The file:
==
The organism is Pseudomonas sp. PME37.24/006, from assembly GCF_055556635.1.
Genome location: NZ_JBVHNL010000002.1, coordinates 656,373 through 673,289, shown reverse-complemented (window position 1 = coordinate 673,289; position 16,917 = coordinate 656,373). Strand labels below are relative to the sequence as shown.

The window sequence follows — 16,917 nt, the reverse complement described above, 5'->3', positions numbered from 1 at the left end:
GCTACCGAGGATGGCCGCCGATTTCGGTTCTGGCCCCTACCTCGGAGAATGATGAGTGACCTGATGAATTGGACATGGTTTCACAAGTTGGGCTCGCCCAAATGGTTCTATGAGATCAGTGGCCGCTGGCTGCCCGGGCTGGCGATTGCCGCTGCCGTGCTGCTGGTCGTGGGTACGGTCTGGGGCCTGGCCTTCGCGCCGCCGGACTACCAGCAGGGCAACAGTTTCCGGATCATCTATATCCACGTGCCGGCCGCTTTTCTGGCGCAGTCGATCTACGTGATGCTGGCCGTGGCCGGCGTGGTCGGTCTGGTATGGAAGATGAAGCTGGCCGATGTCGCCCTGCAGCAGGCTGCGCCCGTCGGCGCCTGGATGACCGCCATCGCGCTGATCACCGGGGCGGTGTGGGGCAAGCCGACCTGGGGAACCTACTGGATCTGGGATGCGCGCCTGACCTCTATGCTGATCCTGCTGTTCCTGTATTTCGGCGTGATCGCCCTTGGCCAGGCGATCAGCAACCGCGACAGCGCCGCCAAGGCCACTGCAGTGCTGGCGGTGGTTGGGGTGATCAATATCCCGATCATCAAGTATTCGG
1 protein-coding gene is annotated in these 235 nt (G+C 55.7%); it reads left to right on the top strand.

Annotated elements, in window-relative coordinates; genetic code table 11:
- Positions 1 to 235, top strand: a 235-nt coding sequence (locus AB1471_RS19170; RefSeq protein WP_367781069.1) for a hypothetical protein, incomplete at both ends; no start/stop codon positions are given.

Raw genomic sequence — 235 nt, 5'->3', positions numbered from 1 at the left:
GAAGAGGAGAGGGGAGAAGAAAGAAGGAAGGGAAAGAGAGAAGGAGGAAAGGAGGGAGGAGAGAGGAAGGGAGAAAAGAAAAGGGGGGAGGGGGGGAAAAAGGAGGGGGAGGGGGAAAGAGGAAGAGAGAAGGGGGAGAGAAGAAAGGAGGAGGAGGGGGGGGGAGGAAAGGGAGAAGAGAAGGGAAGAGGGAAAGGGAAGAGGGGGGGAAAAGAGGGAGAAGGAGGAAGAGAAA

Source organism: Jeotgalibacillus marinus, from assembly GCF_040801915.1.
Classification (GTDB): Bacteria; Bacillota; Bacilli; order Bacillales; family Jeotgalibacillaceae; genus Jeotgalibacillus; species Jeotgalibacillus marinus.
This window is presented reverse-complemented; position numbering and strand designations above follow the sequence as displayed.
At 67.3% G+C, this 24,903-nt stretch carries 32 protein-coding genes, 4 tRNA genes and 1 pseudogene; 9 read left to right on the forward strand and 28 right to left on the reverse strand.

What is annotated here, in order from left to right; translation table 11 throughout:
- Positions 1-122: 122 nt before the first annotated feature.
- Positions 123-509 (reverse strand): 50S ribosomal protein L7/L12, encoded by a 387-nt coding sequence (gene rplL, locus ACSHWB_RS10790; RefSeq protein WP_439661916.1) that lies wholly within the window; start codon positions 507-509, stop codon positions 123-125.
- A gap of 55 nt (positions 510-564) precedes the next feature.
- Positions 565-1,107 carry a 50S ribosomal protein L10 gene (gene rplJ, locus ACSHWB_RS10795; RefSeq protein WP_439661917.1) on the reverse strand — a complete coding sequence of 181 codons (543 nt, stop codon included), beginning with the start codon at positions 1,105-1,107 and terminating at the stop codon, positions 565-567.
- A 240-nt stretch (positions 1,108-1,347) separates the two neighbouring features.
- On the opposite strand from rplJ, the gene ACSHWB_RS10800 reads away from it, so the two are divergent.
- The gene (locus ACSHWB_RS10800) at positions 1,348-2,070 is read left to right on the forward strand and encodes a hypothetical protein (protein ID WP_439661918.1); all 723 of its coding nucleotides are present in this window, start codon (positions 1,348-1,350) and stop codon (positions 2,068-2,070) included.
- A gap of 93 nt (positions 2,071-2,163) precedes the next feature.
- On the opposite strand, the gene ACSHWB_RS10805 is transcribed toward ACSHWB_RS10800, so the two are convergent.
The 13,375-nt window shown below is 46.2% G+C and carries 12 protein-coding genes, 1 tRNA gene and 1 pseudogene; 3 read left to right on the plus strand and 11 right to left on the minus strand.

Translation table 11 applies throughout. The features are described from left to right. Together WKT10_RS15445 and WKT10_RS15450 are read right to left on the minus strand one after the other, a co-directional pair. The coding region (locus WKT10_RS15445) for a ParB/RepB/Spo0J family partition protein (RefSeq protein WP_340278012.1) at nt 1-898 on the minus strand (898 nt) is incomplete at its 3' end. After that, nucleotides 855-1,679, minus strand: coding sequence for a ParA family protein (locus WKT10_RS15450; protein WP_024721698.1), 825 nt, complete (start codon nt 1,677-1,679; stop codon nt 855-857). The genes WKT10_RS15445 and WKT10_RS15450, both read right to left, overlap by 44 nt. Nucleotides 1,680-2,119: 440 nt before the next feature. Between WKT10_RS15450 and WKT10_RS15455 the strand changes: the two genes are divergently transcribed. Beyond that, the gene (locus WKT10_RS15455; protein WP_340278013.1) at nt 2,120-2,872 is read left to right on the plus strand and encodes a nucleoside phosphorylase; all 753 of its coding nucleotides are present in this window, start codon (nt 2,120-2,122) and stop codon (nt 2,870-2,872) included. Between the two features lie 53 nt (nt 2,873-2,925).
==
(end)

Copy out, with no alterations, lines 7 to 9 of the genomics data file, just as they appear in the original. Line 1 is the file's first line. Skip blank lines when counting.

- Positions 1 to 235, top strand: a 235-nt coding sequence (locus AB1471_RS19170; RefSeq protein WP_367781069.1) for a hypothetical protein, incomplete at both ends; no start/stop codon positions are given.

Raw genomic sequence — 235 nt, 5'->3', positions numbered from 1 at the left:
GAAGAGGAGAGGGGAGAAGAAAGAAGGAAGGGAAAGAGAGAAGGAGGAAAGGAGGGAGGAGAGAGGAAGGGAGAAAAGAAAAGGGGGGAGGGGGGGAAAAAGGAGGGGGAGGGGGAAAGAGGAAGAGAGAAGGGGGAGAGAAGAAAGGAGGAGGAGGGGGGGGGAGGAAAGGGAGAAGAGAAGGGAAGAGGGAAAGGGAAGAGGGGGGGAAAAGAGGGAGAAGGAGGAAGAGAAA